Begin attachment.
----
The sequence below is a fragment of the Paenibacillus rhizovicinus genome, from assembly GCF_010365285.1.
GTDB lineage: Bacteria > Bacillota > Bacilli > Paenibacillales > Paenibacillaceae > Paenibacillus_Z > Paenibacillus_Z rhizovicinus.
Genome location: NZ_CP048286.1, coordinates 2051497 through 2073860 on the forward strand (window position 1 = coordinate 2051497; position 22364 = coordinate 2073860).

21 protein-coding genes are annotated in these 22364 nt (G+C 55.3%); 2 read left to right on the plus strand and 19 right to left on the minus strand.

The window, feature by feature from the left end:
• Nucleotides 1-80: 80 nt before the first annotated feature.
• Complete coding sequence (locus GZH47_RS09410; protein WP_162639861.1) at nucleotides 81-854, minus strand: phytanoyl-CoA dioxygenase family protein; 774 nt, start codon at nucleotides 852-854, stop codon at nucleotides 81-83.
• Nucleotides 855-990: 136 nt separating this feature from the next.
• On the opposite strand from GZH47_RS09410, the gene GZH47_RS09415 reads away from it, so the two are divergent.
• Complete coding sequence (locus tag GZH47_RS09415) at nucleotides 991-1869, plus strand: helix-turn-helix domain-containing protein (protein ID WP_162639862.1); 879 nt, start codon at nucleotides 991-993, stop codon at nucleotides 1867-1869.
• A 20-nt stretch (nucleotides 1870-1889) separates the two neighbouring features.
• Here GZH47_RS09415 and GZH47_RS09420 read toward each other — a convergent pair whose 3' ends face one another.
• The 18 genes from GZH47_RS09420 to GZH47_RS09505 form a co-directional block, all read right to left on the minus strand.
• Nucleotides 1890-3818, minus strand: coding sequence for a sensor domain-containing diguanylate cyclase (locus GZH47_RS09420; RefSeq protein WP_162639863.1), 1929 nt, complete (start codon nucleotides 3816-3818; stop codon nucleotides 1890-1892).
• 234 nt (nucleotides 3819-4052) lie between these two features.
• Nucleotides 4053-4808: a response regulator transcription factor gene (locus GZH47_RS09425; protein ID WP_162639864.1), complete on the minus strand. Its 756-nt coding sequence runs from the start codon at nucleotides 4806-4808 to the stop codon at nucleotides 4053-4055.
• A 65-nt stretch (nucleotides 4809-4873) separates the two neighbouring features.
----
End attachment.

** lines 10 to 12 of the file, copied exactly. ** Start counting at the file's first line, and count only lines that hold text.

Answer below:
• Complete coding sequence (locus tag GZH47_RS09415) at nucleotides 991-1869, plus strand: helix-turn-helix domain-containing protein (protein ID WP_162639862.1); 879 nt, start codon at nucleotides 991-993, stop codon at nucleotides 1867-1869.
• A 20-nt stretch (nucleotides 1870-1889) separates the two neighbouring features.
• Here GZH47_RS09415 and GZH47_RS09420 read toward each other — a convergent pair whose 3' ends face one another.